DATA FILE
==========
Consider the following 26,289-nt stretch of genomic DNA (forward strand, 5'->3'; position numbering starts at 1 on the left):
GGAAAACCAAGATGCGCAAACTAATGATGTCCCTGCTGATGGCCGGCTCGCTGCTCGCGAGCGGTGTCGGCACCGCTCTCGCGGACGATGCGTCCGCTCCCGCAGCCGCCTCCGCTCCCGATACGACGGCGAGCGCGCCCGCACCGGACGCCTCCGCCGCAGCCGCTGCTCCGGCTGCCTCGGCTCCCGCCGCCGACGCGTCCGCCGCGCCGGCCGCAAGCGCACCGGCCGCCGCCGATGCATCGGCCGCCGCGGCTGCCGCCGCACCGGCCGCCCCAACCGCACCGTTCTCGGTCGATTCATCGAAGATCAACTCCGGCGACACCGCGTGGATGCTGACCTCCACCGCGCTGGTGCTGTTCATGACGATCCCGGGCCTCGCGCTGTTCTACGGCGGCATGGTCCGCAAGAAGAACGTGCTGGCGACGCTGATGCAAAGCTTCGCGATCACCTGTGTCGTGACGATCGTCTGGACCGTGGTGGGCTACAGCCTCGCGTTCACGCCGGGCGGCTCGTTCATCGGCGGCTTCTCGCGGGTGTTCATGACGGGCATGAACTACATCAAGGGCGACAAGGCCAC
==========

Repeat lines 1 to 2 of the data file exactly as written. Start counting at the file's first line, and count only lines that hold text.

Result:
Consider the following 26,289-nt stretch of genomic DNA (forward strand, 5'->3'; position numbering starts at 1 on the left):
GGAAAACCAAGATGCGCAAACTAATGATGTCCCTGCTGATGGCCGGCTCGCTGCTCGCGAGCGGTGTCGGCACCGCTCTCGCGGACGATGCGTCCGCTCCCGCAGCCGCCTCCGCTCCCGATACGACGGCGAGCGCGCCCGCACCGGACGCCTCCGCCGCAGCCGCTGCTCCGGCTGCCTCGGCTCCCGCCGCCGACGCGTCCGCCGCGCCGGCCGCAAGCGCACCGGCCGCCGCCGATGCATCGGCCGCCGCGGCTGCCGCCGCACCGGCCGCCCCAACCGCACCGTTCTCGGTCGATTCATCGAAGATCAACTCCGGCGACACCGCGTGGATGCTGACCTCCACCGCGCTGGTGCTGTTCATGACGATCCCGGGCCTCGCGCTGTTCTACGGCGGCATGGTCCGCAAGAAGAACGTGCTGGCGACGCTGATGCAAAGCTTCGCGATCACCTGTGTCGTGACGATCGTCTGGACCGTGGTGGGCTACAGCCTCGCGTTCACGCCGGGCGGCTCGTTCATCGGCGGCTTCTCGCGGGTGTTCATGACGGGCATGAACTACATCAAGGGCGACAAGGCCAC